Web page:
Violent anti-government protests have raged in other towns in the North African country since Monday, among them the tourist resort of Sousse, against price and tax rises imposed by government to cut a ballooning deficit and satisfy international lenders.
While Tunisia is widely seen as the only democratic success story among “Arab Spring” nations, it has also had nine governments since the overthrow of authoritarian leader Zine El-Abidine Ben Ali, none of which have been able to deal with growing economic problems.
“Three hundred and thirty people involved in acts of sabotage and robbery were arrested last night,” interior Ministry spokesman Khelifa Chibani said bringing the number of detainees since the protests began to around 600.
The army was also deployed in several other cities, including Sousse, Kebeli and Bizert to protect government buildings that have become a target for protesters.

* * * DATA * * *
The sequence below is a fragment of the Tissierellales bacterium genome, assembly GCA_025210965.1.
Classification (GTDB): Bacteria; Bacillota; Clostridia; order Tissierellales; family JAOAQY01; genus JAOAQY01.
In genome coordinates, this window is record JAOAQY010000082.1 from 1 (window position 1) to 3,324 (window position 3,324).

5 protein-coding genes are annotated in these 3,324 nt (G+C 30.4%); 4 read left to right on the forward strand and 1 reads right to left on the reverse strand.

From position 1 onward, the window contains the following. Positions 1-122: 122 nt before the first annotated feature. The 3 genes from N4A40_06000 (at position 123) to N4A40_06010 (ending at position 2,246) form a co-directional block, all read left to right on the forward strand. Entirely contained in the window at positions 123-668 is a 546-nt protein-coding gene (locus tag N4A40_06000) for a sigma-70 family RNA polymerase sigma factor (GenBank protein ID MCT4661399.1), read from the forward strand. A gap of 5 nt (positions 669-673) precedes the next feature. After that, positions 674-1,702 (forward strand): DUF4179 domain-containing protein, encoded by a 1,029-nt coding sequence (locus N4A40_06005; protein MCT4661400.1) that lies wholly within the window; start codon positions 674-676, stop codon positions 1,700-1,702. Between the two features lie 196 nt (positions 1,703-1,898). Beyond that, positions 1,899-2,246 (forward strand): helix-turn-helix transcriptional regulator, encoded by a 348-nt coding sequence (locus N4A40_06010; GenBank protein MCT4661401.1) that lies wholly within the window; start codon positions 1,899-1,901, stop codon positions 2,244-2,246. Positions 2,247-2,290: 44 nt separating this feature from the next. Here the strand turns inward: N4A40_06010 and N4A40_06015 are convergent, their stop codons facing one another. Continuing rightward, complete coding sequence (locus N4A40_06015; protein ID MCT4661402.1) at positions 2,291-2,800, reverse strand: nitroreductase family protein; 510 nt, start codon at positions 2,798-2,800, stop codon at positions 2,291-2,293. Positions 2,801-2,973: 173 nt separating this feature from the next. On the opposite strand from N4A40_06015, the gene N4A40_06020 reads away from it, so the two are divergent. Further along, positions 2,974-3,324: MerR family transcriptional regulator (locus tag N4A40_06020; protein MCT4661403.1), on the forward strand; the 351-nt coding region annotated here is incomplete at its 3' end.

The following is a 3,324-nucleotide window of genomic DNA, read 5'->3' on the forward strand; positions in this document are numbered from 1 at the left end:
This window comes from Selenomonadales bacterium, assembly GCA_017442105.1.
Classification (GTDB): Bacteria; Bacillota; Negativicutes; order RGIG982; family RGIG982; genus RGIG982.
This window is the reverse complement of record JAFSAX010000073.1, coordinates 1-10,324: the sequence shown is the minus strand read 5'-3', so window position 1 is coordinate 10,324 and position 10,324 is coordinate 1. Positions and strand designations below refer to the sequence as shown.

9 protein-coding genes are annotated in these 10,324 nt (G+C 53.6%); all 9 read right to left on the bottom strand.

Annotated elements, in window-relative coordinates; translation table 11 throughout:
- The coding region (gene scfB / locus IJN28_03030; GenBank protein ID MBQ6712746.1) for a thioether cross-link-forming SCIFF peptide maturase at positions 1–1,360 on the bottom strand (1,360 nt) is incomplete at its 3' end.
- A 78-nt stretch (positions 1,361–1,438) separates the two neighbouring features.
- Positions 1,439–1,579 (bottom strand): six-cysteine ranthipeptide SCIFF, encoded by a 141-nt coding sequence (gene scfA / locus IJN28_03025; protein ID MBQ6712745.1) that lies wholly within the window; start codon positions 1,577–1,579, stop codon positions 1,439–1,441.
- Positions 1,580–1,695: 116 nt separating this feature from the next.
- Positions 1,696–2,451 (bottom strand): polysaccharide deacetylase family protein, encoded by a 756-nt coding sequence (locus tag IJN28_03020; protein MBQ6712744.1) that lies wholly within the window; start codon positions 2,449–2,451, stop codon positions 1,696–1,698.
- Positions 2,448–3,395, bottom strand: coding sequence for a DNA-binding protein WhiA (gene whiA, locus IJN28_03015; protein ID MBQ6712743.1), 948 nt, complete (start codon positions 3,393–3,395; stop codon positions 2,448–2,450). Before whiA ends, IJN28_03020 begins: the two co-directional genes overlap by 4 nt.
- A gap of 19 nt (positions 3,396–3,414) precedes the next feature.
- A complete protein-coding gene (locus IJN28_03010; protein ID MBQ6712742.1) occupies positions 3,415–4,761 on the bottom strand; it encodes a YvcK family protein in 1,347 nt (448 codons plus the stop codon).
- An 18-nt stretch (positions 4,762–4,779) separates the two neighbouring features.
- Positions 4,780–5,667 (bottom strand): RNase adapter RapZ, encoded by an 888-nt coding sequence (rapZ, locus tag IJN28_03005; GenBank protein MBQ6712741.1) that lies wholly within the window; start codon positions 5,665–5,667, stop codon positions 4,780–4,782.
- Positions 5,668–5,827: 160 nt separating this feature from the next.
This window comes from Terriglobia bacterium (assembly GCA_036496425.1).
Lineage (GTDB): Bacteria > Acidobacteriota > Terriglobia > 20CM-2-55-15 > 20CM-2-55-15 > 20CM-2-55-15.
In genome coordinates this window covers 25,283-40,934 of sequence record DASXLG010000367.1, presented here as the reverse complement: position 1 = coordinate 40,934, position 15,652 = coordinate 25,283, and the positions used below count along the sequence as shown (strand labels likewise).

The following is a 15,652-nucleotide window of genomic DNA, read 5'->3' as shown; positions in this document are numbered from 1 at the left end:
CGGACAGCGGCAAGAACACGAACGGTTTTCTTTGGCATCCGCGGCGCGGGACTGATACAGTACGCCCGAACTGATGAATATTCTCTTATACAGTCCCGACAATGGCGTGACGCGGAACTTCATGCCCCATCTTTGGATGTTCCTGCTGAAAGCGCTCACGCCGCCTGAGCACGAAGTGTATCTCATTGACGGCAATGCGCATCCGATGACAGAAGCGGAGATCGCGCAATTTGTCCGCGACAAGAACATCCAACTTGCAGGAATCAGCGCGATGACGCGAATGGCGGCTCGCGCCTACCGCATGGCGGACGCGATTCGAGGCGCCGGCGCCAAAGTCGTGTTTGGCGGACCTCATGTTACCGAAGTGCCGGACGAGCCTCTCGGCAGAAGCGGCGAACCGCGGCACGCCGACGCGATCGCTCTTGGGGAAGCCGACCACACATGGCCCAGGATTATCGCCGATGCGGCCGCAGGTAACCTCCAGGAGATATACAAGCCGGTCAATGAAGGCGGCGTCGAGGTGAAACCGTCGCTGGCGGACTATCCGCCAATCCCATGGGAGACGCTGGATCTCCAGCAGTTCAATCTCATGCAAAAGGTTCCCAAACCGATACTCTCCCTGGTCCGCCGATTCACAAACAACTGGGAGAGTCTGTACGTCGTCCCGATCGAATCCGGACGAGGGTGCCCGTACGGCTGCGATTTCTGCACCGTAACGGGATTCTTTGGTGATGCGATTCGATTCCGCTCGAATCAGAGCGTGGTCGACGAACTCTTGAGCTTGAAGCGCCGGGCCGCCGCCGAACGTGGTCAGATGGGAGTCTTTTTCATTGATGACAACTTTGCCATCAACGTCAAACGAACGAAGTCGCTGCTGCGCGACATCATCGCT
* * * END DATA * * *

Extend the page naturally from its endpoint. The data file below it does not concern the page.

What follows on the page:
Uprisings in 2011 and two major militant attacks in 2015 damaged foreign investment and tourism, which accounts for eight percent of Tunisia’s economic activity.
Prime Minister Youssef Chahed on Wednesday accused the opposition of fueling dissent by calling for more protests.
On Tuesday, petrol bombs were hurled at a Jewish school on the southern tourist island of Djerba, home to an ancient Jewish community.
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